WACMB Board President Larry Johnson is a lifelong Californian and a proud graduate of UC Santa Cruz (you may have noticed that he bleeds Banana Slug Yellow), where he studied Politics with an emphasis on Public Opinion and Social Psychology. He put his degree to work during a long and distinguished career in radio. Larry was a co-founder of the UCSC radio station (KRUZ, now KZSC); Founder, Program Director, and DJ at KTYD in Santa Barbara; DJ at KNDE in Sacramento; DJ and Public Affairs Programmer at KSJO in San Jose; and Public Affairs Programmer both at KOME in San Jose and at Double 99 in San Francisco and Santa Cruz.

In addition to his wide-ranging work with radio stations, Larry has taught Radio Programming and Production at CSU Los Angeles, Humboldt State University, and San Jose State University. Some of the best parts of his career were playing a role in the birth of the Progressive Rock radio format, and founding and participating in radio stations. Now Larry gets to indulge his lifelong interest in current events and world affairs by serving as WACMB Board president and moderator of the WAC/MPC Discussion Group.

Larry’s wife, Kathleen Baker, is an active volunteer who has done some wonderful work in our community. She is a co-founder of Gathering For Women – Monterey, a resource center and community for homeless women on the Monterey Peninsula. She is also involved in the Master Gardeners Program and Monterey’s Neighborhood Improvement Program. Larry’s daughter, Erin, lives in the Seattle area, where she works in Human Resources in the technology sector when she’s not out traveling around the world.


Want to Get Involved?

WACMB is always looking for volunteers to help keep the organization running smoothly. If you’d like to get more involved with your organization, whether on a committee or on the board, we welcome you! Please let us know by sending an email to wacmb@redshift.com.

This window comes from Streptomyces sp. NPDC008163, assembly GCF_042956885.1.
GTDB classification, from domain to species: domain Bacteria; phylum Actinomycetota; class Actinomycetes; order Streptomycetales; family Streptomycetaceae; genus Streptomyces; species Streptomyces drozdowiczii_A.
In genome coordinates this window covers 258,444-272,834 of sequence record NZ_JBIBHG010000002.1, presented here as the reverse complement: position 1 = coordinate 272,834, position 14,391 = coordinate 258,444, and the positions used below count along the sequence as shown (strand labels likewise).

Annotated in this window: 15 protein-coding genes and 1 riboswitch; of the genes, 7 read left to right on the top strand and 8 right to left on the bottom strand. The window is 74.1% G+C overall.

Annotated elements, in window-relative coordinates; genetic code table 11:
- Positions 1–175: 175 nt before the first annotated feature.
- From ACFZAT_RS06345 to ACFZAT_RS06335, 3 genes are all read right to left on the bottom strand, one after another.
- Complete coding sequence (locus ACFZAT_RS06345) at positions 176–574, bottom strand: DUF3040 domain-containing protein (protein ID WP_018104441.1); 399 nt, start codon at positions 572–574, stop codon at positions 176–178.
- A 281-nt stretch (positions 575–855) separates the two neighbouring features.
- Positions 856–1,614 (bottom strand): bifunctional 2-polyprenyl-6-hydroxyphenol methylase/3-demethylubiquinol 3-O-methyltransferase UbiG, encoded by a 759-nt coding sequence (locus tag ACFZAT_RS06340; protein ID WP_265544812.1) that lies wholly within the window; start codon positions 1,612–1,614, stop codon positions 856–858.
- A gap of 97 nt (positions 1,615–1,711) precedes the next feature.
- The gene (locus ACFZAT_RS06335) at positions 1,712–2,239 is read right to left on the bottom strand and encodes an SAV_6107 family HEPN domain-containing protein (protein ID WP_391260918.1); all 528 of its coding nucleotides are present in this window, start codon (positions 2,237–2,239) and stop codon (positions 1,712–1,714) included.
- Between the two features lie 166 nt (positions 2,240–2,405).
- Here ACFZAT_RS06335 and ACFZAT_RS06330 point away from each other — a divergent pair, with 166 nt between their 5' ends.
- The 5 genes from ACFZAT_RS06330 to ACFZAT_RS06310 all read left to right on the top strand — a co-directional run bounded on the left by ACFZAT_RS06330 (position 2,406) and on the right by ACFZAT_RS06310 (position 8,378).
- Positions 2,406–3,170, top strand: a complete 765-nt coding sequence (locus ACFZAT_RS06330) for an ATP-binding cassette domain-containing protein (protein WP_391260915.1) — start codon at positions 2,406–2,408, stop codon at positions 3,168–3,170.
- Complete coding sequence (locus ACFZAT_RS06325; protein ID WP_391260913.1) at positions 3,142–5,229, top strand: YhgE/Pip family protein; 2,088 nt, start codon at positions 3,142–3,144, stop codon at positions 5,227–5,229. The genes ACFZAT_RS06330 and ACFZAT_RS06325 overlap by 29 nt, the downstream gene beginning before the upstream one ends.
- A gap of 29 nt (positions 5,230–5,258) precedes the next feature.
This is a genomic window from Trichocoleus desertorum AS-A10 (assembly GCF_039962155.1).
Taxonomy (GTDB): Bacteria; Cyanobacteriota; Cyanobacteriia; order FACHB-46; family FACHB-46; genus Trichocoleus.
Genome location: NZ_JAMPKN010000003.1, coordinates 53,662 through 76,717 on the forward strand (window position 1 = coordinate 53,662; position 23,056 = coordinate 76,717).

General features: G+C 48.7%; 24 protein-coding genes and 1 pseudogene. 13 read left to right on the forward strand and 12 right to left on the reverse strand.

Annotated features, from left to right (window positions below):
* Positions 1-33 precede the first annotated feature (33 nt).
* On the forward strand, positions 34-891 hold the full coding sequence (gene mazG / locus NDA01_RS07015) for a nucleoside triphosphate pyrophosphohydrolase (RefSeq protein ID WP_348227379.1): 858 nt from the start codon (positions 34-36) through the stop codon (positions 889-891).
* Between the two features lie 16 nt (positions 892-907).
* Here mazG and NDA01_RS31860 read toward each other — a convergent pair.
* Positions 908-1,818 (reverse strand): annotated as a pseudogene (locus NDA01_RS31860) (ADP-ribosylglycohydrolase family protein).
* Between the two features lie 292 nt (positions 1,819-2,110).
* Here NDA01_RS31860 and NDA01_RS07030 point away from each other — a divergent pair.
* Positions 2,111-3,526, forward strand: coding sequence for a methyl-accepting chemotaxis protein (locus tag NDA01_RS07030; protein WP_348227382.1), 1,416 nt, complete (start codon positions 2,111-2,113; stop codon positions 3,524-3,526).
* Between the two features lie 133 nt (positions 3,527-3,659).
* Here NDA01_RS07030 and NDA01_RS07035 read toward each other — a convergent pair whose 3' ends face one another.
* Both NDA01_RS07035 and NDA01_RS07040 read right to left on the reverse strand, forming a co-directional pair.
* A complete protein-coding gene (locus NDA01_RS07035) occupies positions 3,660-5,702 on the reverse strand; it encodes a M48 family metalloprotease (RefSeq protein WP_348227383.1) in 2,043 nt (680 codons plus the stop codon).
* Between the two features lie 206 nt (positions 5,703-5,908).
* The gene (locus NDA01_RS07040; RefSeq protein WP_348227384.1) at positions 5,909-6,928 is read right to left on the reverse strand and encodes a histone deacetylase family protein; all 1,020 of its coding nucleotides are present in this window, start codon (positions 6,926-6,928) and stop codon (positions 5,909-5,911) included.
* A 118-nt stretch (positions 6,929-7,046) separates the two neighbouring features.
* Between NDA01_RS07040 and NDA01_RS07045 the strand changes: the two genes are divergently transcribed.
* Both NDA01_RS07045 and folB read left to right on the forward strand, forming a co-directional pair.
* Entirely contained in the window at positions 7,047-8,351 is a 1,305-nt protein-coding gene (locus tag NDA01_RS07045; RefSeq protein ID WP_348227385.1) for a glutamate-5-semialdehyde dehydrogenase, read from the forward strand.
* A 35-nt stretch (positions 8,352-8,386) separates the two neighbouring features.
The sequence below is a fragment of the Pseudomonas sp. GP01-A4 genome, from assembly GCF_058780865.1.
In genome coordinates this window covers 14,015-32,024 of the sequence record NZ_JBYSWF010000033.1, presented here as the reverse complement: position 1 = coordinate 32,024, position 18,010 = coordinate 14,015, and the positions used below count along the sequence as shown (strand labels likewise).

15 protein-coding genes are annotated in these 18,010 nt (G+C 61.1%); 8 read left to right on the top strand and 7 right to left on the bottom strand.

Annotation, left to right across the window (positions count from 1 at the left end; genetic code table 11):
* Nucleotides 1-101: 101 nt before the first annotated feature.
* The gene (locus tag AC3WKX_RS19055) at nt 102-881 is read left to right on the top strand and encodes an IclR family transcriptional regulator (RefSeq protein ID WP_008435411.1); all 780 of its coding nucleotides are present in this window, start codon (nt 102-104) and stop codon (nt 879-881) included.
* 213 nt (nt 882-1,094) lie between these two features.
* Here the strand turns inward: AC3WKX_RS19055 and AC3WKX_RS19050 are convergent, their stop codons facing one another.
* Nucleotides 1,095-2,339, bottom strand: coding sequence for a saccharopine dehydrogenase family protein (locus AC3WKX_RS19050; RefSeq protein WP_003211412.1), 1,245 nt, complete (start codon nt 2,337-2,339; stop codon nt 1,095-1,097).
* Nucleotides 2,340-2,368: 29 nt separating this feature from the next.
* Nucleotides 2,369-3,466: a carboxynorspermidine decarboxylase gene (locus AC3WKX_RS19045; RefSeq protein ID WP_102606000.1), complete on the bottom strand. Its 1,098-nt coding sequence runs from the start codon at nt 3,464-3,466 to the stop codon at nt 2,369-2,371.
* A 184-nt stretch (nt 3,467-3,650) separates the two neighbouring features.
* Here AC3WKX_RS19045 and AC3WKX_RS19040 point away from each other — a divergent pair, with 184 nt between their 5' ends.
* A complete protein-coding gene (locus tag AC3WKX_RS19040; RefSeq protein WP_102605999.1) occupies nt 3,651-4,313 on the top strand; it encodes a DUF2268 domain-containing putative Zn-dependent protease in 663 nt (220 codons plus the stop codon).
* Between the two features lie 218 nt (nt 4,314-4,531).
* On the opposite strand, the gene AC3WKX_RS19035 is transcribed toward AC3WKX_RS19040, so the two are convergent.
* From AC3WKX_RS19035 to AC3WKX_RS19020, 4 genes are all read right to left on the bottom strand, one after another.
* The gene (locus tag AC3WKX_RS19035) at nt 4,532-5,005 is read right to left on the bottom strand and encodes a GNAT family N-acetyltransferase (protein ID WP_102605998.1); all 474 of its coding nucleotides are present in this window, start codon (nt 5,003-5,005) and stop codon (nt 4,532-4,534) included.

New Refund Policy

If you look closely at the Reservation Form for our monthly luncheon, you’ll notice a new line:

No refunds or credit will be given for cancellations received after the due date.

You can make and cancel luncheon reservations at any time up until the end of the day on the due date, which is always listed on the reservation form. We agree to pay the luncheon venue for the number of reservations we have at that point. If you cancel a reservation after the due date, your WACMB is still contractually obligated to pay for that unused lunch. Therefore, in order to be fiscally responsible, we will no longer be able to issue refunds or credit for any cancellations that are made after the due date.

Thank you for understanding why we have implemented this change. As always, members’ comments are welcome. Send your thoughts to wacmb@redshift.com.


This is the monthly newsletter of the World Affairs Council of the Monterey Bay Area (WACMB). Founded in 1951, the council is a nonprofit, non-partisan organization established to promote the presentation, discussion, and study of international affairs. WACMB is a tax-exempt 501 (c) (3) organization, EIN-770301206. Contributions are tax deductible as permitted by law. WACMB sponsors monthly luncheons, discussion groups, and student scholarships.